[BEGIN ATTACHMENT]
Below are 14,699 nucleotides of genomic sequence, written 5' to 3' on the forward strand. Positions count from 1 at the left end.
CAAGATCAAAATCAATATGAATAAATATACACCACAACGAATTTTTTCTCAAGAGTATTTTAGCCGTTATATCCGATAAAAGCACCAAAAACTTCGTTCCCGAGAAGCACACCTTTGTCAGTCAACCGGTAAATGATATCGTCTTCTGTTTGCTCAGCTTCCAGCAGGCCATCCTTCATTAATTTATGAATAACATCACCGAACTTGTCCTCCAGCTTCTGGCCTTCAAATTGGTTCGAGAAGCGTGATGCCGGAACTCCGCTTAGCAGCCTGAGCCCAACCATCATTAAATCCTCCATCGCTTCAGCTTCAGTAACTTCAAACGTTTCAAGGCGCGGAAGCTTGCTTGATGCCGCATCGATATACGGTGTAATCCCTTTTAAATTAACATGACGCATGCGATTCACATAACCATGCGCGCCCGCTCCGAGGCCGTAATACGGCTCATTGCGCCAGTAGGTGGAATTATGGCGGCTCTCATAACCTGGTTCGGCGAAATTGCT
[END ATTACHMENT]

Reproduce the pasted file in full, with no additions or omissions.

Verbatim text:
Below are 14,699 nucleotides of genomic sequence, written 5' to 3' on the forward strand. Positions count from 1 at the left end.
CAAGATCAAAATCAATATGAATAAATATACACCACAACGAATTTTTTCTCAAGAGTATTTTAGCCGTTATATCCGATAAAAGCACCAAAAACTTCGTTCCCGAGAAGCACACCTTTGTCAGTCAACCGGTAAATGATATCGTCTTCTGTTTGCTCAGCTTCCAGCAGGCCATCCTTCATTAATTTATGAATAACATCACCGAACTTGTCCTCCAGCTTCTGGCCTTCAAATTGGTTCGAGAAGCGTGATGCCGGAACTCCGCTTAGCAGCCTGAGCCCAACCATCATTAAATCCTCCATCGCTTCAGCTTCAGTAACTTCAAACGTTTCAAGGCGCGGAAGCTTGCTTGATGCCGCATCGATATACGGTGTAATCCCTTTTAAATTAACATGACGCATGCGATTCACATAACCATGCGCGCCCGCTCCGAGGCCGTAATACGGCTCATTGCGCCAGTAGGTGGAATTATGGCGGCTCTCATAACCTGGTTCGGCGAAATTGCT